We would like to take this opportunity to give you a brief explanation about data storage in the healthcare sector and the associated challenges.

What happens with sensitive and other personal information?

Doctors, hospitals and other health organisations collect data about their patients. Doctors have patient records, which contain medical, sensitive information, and which they share with the hospital or other authorities, if deemed necessary or appropriate. All those data are recorded and stored somewhere. The rule here is: sensitive data – which doesn’t just include medical data but also religious or financial data, for example – may be stored outside the healthcare institution, but they must remain in Europe. To avoid potential problems in these uncertain ‘exit times’, the safest option is to store data in Belgium.
It is advisable to store the backups of the data in Belgium as well. LCL has three data centers in Belgium which, in accordance with the regulations, are located at least 25 kilometres apart. This means that, in the event of a disaster, backup data remain unaffected.

Will the new privacy regulations which come into force in May 2018 change anything?

The new privacy regulations (General Data Protection Regulation, GDPR) will come into force in May 2018. The GDPR outlines how you should handle personal data. If you do not comply with the regulations, you could be faced with huge fines! Healthcare facilities are obliged to store data for a certain amount of time. For example, patients have the right to access, review and adjust their data. In some cases, a person may also have the right to be ‘forgotten’. As such, the right information needs to be – and remain – available. It’s extremely important to update backups whenever main information is updated, so you can rest assured that the backup information is up to date in the event of a crash.

LCL ensures that your data is stored securely by using high-security buildings, the latest fire-extinguishing systems and power backup systems. Every month we test the backup installation by turning off the power. It’s also possible to take out cyber risks insurance.

Connectivity and secure connection

Processes and procedures in the healthcare sector are becoming increasingly computerised and automated. The sector is evolving towards a completely electronic patient record. Good connectivity is essential for providing data access to the various parties who need patient information, such as general practitioners and pharmacists. Connections provided by professional data centers are, by definition, excellent. That’s not always the case for internal, non-professional data centers or server rooms. The connection to the data is often more important than the connection to the hospital itself. If there are few connection possibilities on site at a healthcare institution, it’s also an option to store all the data at a different location (e.g., at a data center), and provide access to that information via a secure connection. This can be done via a VPN (virtual private network), a secure connection that allows you to consult or send data fast and in real time. Doctors or nursing institutions can also exchange data with other health institutions or the government via a VPN. Data that are sent via an insufficiently secure internet connection, on the other hand, can be intercepted and abused.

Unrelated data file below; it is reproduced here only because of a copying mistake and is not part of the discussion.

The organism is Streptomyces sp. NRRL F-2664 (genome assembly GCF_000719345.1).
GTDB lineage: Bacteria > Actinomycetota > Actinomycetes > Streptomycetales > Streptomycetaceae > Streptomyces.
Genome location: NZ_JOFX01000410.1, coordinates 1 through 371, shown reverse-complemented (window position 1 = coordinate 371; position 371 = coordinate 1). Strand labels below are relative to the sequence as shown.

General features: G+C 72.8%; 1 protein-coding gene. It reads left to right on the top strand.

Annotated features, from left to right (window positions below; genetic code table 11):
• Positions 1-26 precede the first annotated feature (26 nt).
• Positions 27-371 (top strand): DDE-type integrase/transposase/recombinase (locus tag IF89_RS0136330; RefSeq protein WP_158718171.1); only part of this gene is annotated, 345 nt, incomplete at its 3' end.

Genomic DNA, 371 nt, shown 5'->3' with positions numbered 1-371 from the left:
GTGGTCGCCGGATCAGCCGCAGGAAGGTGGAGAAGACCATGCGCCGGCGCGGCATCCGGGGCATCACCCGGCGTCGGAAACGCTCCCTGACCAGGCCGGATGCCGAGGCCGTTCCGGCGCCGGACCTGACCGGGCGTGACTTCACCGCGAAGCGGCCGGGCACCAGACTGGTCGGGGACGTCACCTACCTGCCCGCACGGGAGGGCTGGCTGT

If hospitals, nursing homes, retirement homes or other healthcare institutions merge, the easiest way to provide all parties with access to the information is to centralise the data. This simplifies security processes and makes it easier to stay ‘GDPR compliant’. It’s also much easier to manage a single system and software. Centralising data is a great opportunity to bring everything under one roof in a data center.

Strict requirements

If, for instance, a hospital has a server room in its cellars, that poses a safety risk for the rest of the building. After all, patients are less mobile, which makes the evacuation process more difficult. The fire brigade may decide to carry out expensive modifications to the building, or even to close the hospital due to the risk of a fire breaking out in the server room. A hospital has to comply with stricter requirements than an ordinary company.

Hospitals may also fall victim to a false sense of security. Some healthcare institutions store their data in the public cloud. They then encrypt them and think that they’re safe. But that is not enough. Any form of encryption can be cracked. Only the private cloud is secure. For comparison: 79% of listed companies are already using a private cloud, and that usually concerns non-personal information for which the GDPR regulation doesn’t actually apply.

What does the future hold for information in the healthcare sector?

The healthcare sector keeps evolving, as is evident from the development of health apps and other technological innovations. These changes may have implications for data storage. Robots are already packing medication for individual patients, which means that it is hugely important that external suppliers and pharmacists have constant, secure and mutually agreed upon access to the most up-to-date patient data.

Backups too should always be up to date. There are also a number of devices, such as pacemakers and insulin pumps, which can be controlled remotely, i.e., they connect to the data center of the company that controls them. A secure connection and secure data storage are absolutely essential for maintaining access to the data and preventing tools or implants from being hacked.

Thanks to Luc Seyssens, telecom and connectivity specialist and member of the board of directors of various health authorities.
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